You are losing me with this last statement. Why would you need 60 permanent connections? What are these three directories per station?
That's ok, O-P. Probably my poor English. If I have a network with 20 PCs and I want to backup 3 directories/folders from every PC I will have to permanently share 60 directories/folders. This is how I understand it.
The other issue is:
What will happen if the pc(s) get switched of in the evening and switched on in the morning? Some don't run on the weekend? Would I need to "mount -a" every morning to make sure all permanent shares are seen?
I have two partitions for my backups. They are never mounted except when a backup is to be performed, or a recovery needed. procedure is;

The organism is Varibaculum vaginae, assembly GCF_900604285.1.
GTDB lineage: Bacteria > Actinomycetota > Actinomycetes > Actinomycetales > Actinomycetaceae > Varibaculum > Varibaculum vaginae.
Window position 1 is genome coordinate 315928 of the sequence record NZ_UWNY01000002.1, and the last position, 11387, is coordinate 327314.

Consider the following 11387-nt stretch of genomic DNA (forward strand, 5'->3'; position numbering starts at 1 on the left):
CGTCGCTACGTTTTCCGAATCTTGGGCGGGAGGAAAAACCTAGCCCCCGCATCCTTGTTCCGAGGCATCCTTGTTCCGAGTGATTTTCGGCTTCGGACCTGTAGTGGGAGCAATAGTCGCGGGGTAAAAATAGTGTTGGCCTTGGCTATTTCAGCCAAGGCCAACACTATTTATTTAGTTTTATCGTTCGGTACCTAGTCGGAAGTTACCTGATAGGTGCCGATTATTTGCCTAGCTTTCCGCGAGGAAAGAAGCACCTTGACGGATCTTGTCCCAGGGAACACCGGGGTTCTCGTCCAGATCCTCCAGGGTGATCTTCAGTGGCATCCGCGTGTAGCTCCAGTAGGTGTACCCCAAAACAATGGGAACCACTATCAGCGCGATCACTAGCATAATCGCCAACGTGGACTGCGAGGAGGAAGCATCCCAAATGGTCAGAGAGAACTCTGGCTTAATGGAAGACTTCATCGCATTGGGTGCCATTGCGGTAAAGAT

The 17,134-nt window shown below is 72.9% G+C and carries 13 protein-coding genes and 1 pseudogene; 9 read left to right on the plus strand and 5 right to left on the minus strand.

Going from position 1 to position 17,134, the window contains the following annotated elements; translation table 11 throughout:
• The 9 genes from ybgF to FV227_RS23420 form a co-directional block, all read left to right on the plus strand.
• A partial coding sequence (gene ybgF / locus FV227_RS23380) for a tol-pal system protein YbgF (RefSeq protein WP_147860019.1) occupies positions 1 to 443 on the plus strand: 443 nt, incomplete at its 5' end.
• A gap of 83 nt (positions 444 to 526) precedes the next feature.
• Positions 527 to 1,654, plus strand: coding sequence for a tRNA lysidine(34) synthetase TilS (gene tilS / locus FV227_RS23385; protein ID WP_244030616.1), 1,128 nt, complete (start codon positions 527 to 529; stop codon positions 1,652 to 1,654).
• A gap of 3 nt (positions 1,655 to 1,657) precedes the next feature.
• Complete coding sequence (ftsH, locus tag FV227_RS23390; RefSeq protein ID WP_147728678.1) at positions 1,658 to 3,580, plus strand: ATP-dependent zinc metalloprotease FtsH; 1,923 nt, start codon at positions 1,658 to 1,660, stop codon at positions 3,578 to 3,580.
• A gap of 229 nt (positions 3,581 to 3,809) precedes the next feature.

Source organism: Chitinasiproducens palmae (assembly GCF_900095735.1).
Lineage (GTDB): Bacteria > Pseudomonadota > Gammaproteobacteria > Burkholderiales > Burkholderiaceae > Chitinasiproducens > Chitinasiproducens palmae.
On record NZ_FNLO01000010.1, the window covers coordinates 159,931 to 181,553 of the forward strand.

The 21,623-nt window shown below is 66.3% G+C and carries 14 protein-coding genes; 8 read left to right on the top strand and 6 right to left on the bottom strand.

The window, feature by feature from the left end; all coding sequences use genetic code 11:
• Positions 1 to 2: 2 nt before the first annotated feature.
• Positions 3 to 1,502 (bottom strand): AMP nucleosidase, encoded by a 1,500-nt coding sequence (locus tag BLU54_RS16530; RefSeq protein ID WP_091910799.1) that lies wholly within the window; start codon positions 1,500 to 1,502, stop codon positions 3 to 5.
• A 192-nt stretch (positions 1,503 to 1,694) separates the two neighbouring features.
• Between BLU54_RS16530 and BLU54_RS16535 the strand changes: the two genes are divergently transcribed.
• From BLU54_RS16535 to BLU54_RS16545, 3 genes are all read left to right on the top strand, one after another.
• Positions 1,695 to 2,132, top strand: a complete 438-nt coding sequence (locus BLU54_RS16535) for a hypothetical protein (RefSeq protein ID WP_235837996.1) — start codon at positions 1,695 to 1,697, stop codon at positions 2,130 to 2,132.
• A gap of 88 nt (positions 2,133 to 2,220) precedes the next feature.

1. mount a backup partition
2. run backup or recovery process
3. unmount partition
Whether the partition being mounted is on a server, or a local drive, doesn't change anything.
Even if you connect to each station continuously, I'm still seeing only 20 mounts. one per station. The three directories being backed up would only need to be backed up to a single directory per station on the backup partition, and would not require a separate mounting for each. They are directories, not partitions, and backups, not shares. Why would you want to share backups?
I can backup my entire system, thousands of directories and files, over a single, temporary, mount/connection. So again I say, your logic is eluding me when you mention 60 permanent connections in fstab.